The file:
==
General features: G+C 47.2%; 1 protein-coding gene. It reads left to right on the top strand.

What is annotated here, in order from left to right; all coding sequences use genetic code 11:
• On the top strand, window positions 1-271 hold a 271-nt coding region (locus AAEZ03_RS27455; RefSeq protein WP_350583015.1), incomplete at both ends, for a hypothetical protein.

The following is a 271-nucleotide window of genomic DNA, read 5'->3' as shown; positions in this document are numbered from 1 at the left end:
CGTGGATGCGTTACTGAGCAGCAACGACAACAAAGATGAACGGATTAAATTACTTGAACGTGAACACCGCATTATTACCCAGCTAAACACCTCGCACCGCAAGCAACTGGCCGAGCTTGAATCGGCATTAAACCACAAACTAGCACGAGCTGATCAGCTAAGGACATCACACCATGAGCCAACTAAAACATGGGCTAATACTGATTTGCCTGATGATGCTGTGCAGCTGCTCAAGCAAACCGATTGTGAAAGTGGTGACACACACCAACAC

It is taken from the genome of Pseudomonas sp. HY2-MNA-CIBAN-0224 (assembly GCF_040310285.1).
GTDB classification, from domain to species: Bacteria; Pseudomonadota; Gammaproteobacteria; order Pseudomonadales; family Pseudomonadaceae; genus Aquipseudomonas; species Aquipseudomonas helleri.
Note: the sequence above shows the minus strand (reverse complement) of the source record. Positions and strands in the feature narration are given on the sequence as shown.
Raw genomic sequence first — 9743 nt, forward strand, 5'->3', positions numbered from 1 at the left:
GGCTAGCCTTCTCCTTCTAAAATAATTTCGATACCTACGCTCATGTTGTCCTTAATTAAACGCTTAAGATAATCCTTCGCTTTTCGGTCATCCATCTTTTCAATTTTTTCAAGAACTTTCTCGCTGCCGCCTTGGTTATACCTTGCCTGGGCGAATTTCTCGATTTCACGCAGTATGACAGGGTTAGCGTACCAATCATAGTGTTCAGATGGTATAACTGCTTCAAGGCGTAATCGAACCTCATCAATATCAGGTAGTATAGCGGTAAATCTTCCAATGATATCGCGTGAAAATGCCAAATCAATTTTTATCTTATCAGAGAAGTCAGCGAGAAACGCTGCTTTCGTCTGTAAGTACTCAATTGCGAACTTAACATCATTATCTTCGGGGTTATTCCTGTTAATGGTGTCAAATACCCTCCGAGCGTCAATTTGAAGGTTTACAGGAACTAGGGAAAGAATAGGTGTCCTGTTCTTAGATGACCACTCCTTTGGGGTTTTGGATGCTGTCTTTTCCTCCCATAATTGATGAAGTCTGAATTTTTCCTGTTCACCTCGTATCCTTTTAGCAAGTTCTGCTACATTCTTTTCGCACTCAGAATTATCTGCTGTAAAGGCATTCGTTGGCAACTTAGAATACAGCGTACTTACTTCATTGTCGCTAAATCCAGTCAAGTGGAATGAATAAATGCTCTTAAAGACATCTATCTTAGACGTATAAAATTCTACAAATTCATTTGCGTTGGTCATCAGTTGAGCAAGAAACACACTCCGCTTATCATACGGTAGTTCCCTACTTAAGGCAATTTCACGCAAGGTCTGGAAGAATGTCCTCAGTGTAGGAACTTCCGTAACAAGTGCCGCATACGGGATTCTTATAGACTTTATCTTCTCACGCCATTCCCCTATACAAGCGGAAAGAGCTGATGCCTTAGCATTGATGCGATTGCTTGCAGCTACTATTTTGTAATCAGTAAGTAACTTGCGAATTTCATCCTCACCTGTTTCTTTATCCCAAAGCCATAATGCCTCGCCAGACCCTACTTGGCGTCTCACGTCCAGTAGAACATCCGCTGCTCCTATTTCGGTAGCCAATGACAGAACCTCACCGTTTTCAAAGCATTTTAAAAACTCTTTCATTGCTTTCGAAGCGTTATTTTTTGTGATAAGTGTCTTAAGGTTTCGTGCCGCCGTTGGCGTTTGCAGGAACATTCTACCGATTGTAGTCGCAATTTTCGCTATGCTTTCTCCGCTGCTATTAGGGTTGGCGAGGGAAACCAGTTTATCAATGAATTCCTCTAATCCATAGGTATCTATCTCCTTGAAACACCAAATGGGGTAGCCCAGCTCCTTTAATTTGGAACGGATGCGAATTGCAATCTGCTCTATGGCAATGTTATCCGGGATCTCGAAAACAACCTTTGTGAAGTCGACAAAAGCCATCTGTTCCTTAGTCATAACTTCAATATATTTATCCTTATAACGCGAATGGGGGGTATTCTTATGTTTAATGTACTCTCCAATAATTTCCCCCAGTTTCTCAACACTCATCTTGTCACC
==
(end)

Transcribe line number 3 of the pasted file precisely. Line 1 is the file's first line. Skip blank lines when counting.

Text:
• On the top strand, window positions 1-271 hold a 271-nt coding region (locus AAEZ03_RS27455; RefSeq protein WP_350583015.1), incomplete at both ends, for a hypothetical protein.